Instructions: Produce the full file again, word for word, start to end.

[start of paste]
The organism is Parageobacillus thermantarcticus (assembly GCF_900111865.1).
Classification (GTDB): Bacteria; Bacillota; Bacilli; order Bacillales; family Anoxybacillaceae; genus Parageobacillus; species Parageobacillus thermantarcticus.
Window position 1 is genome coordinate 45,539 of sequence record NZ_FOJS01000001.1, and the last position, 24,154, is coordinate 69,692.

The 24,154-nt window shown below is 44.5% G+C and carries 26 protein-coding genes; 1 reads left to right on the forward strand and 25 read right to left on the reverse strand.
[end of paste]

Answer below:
The organism is Parageobacillus thermantarcticus (assembly GCF_900111865.1).
Classification (GTDB): Bacteria; Bacillota; Bacilli; order Bacillales; family Anoxybacillaceae; genus Parageobacillus; species Parageobacillus thermantarcticus.
Window position 1 is genome coordinate 45,539 of sequence record NZ_FOJS01000001.1, and the last position, 24,154, is coordinate 69,692.

The 24,154-nt window shown below is 44.5% G+C and carries 26 protein-coding genes; 1 reads left to right on the forward strand and 25 read right to left on the reverse strand.